Don't blame wolves for moose population decline, Animal Alliance says
Ontario needs to follow the lead of states like Minnesota and ban moose hunting — and not just punish wolves for the decline of moose in the province, a national animal advocacy group says.
Animal Alliance of Canada spokesperson Liz White was responding to the news that the Ministry of Natural Resources and Forestry has proposed easing hunting regulations on wolves in northern Ontario as part of its plan to increase moose numbers.
White told CBC News that many other factors, like global warming, could be playing a huge role in the decline of moose.
She says Ontario needs to stop the killing of moose by hunters until they get a handle on the problem.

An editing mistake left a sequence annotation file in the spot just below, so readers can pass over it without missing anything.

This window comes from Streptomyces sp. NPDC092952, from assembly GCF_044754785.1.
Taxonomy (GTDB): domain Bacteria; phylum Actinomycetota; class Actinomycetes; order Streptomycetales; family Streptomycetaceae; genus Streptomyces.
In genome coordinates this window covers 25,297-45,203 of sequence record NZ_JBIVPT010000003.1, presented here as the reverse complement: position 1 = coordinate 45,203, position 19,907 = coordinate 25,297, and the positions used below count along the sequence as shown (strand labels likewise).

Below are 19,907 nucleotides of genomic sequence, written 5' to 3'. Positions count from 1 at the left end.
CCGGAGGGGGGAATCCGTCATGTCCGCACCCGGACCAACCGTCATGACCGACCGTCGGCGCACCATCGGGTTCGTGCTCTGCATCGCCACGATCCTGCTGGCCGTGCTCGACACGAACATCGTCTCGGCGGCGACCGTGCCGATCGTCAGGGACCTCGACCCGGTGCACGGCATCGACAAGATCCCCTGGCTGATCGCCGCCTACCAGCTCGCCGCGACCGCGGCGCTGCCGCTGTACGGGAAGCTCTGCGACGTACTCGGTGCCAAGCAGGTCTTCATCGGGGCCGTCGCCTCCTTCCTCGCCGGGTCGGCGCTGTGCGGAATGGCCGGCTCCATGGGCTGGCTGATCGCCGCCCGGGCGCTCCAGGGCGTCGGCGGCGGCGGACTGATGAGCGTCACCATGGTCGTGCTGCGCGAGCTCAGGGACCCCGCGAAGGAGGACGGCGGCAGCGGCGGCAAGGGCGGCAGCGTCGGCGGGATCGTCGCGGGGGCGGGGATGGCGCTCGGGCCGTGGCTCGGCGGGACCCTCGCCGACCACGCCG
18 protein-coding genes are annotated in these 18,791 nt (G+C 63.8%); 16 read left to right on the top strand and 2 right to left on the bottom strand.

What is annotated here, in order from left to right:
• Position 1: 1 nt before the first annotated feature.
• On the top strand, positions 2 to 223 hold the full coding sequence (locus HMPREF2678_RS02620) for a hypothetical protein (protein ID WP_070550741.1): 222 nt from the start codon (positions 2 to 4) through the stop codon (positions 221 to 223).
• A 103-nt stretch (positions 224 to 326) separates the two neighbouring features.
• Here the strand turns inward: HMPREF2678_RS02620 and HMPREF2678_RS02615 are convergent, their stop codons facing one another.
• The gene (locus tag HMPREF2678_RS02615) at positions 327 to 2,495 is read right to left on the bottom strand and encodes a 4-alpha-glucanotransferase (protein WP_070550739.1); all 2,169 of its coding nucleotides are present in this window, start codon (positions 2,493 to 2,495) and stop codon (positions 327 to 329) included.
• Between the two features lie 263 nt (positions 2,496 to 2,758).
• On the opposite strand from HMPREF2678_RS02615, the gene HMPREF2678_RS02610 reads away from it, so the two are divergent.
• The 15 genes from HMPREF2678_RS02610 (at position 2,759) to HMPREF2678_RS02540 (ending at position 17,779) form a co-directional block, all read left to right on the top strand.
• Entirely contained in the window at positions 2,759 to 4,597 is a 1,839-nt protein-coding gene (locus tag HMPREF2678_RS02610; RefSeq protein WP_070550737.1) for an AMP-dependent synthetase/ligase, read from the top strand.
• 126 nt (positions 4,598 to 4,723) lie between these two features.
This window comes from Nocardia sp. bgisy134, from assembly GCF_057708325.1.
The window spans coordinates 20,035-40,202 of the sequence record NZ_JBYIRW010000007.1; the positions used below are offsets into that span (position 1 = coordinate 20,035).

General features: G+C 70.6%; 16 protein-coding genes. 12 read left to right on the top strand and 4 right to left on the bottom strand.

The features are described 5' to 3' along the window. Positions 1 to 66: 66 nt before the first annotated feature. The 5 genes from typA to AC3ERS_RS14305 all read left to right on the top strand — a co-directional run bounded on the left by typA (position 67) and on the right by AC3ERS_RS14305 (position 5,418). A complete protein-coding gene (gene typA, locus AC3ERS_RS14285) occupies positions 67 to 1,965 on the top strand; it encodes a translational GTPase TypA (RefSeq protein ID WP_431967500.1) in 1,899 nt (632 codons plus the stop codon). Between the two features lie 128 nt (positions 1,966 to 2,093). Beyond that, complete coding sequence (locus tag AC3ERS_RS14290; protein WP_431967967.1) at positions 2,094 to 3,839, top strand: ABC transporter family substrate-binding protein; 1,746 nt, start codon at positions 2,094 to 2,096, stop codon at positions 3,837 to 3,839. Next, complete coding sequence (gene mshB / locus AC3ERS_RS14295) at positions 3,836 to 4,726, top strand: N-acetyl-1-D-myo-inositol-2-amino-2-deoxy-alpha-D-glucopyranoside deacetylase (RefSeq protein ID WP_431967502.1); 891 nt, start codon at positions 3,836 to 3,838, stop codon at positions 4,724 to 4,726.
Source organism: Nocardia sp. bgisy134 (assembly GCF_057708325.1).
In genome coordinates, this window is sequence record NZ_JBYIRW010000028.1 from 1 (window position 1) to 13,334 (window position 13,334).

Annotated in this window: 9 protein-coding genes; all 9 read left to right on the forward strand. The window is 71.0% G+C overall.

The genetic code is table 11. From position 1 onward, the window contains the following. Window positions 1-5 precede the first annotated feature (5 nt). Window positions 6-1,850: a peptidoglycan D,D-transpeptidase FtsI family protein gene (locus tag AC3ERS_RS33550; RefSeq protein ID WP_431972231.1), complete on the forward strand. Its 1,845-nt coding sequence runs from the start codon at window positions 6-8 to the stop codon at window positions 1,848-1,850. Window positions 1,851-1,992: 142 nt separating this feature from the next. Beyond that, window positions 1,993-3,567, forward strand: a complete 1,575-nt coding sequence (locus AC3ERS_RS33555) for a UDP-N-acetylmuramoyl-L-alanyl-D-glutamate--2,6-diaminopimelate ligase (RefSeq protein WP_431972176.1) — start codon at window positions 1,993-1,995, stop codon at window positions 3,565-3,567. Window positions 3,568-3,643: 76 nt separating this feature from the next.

"I would recommend to the ministry — as we have done — to stop hunting altogether, and take a clear look at what's going on with this population before you start considering how many animals are going to be taken," she said.
White said wolves may actually play a key role in maintaining healthy moose population.
But an MNRF spokesperson says the proposed wolf hunt changes may provide a benefit to moose populations in certain, specific situations.
Under the proposal, resident Ontario wolf hunters would no longer need a tag, but would require a small game licence.
The annual wolf limit would remain at two.
White said politics, and not biology, is behind the move.
"I think there is a very strong hunting lobby who don't want to give up hunting moose in Ontario," she said.
"It's much easier to blame other predators in the eco-system, even though these predators have co-evolved for thousands of years."
White said there is no good evidence that killing more wolves will stop the decline of moose.
The MNRF says the proposed changes will not happen until 2017.